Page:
After some reflection, and well after I had completed the second HU, I realized that I could have easily placed all of the PDs of both projects into one, and developed a more comprehensive examination of both the practical assessment of the transcripts, as well as the theoretical issues related to that assessment.
This lack of foresight became more apparent after reading articles such as Cibangu’s 2013 publication, “A Memo of Qualitative Research for Information Science: Toward a Theory Construction.” Cibangu comments on the continued call for more theoretical development and exploration within information science that have occurred over the past thirty years. In his conclusion, Cibangu states:
The trends and signs observed in information science’s qualitative work, from 2010-2011, call for a stronger engagement with qualitative research’s discussions. Theory is the tissue that connects our works and areas of study, and fills the gaps found in literature(s). Theory should not be understood as a wholesale flight from reality, but a tool with which to gain a tighter grasp of reality and a richer body of work in information science.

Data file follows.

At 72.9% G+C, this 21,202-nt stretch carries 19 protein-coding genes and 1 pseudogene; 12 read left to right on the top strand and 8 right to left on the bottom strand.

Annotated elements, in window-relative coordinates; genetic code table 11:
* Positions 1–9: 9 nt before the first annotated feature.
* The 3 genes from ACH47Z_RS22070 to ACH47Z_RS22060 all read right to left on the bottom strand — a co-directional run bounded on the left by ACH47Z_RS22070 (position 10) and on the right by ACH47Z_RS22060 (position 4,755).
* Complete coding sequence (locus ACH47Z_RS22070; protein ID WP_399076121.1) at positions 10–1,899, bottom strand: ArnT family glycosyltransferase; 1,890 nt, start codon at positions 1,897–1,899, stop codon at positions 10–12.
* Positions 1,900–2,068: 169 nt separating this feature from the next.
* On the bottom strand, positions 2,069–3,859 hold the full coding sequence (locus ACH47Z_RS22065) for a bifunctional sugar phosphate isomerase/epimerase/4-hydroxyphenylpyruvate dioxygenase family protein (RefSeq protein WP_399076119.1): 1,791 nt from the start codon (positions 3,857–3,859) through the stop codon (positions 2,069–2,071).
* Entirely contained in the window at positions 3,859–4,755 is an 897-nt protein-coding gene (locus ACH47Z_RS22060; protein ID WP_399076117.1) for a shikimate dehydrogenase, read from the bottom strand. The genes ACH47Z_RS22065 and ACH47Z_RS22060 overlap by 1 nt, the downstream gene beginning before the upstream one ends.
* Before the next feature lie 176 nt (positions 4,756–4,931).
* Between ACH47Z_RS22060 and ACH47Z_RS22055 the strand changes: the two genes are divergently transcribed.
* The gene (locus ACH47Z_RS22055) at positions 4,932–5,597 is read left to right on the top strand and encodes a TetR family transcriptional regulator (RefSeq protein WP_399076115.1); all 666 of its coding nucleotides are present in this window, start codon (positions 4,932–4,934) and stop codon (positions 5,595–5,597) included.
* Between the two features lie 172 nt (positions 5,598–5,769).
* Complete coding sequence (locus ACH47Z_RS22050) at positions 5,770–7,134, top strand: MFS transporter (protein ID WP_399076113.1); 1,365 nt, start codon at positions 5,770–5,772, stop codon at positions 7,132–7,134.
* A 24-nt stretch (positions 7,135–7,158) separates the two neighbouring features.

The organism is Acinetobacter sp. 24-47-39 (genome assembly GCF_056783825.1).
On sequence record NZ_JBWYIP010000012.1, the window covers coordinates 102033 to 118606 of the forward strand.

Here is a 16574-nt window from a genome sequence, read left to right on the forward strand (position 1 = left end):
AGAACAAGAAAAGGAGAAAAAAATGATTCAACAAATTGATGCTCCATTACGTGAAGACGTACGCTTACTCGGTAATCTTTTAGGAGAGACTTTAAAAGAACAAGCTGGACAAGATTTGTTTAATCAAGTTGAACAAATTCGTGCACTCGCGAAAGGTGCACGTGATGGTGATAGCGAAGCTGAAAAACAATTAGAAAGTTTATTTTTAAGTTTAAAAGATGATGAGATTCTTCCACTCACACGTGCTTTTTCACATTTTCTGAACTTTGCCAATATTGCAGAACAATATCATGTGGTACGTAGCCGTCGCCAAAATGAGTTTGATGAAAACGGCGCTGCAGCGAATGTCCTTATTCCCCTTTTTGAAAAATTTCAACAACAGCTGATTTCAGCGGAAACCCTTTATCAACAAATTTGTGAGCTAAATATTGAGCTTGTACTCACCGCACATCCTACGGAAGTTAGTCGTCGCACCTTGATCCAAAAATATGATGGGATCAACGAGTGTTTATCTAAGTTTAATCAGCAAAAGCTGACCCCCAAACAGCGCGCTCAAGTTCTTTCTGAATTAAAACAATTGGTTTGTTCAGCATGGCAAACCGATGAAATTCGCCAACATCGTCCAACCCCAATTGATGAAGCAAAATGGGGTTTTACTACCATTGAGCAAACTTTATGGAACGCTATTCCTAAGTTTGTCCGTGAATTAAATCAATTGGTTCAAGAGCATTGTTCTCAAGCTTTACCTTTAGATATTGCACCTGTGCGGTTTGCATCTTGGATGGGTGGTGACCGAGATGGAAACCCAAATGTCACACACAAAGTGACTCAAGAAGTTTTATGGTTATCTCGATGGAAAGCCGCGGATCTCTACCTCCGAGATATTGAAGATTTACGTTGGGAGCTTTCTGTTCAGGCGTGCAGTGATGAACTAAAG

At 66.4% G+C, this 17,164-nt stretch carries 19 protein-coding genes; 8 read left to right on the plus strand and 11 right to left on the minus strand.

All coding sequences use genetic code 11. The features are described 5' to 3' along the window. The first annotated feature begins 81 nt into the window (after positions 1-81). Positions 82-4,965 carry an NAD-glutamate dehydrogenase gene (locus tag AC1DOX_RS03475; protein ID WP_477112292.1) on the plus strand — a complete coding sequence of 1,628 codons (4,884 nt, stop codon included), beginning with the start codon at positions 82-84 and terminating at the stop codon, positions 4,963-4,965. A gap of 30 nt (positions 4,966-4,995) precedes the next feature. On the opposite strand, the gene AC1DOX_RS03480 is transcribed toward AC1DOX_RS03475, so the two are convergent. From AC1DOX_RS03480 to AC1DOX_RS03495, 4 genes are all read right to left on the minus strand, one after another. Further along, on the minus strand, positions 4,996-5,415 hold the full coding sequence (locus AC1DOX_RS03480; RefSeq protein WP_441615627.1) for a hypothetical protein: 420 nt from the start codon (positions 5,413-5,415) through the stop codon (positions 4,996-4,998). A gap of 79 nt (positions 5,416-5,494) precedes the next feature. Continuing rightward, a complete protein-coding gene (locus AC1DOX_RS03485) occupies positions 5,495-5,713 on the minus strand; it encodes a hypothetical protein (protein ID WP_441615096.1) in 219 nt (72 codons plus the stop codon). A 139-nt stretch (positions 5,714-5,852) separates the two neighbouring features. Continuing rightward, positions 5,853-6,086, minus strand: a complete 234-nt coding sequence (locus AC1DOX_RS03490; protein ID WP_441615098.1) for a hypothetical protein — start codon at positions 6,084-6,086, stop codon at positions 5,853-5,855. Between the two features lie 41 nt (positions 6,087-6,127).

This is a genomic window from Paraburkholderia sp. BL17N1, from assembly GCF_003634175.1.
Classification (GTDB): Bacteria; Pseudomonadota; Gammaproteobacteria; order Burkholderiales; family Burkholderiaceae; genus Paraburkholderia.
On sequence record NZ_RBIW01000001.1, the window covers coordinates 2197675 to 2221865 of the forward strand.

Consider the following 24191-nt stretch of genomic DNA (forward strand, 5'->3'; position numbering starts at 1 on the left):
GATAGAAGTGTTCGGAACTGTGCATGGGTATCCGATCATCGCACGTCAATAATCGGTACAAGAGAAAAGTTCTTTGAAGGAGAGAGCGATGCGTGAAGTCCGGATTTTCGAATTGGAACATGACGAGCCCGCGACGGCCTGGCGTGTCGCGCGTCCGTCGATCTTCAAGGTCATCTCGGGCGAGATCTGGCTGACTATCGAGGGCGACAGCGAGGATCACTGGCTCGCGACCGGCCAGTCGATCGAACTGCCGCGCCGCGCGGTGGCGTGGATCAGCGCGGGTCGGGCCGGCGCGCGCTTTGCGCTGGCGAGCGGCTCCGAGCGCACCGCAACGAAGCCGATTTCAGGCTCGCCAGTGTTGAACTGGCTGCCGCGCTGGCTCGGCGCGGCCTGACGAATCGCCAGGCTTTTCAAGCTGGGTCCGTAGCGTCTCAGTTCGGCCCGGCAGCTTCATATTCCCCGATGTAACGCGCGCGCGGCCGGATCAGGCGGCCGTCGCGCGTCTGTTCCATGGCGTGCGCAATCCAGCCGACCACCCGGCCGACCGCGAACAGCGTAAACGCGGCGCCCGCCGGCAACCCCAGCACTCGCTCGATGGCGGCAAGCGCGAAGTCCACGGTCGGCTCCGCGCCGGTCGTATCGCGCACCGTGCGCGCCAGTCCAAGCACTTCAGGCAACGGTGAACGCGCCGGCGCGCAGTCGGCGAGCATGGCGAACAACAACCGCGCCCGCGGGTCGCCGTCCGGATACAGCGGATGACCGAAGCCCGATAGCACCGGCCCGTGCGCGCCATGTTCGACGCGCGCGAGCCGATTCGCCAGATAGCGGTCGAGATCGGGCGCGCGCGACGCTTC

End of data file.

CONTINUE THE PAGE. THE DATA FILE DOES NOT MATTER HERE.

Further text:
Objectives for Merging the HUs
My thought in joining both HUs, was to bring the theoretical and practical codes together, and explore their relationships. By merging the two HUs, I hoped to use the themes presented in the professional literature (Literature_Review.HU) and compare them to the data coded within the Libraries’ actual chat transcripts. This process should help the assessment progress from being merely descriptive in nature, and to being rooted or linked to the literature, and, thereby, to potentially appropriate theories.
Admittedly, throwing all the PDs, codes, and code families from these two projects together into one does not guarantee a more theoretical analysis of the data. However, it will facilitate a closer examination and likelihood that the more “practical” or descriptive elements can be linked to literature that has already explored qualitative analysis of these types of transcripts.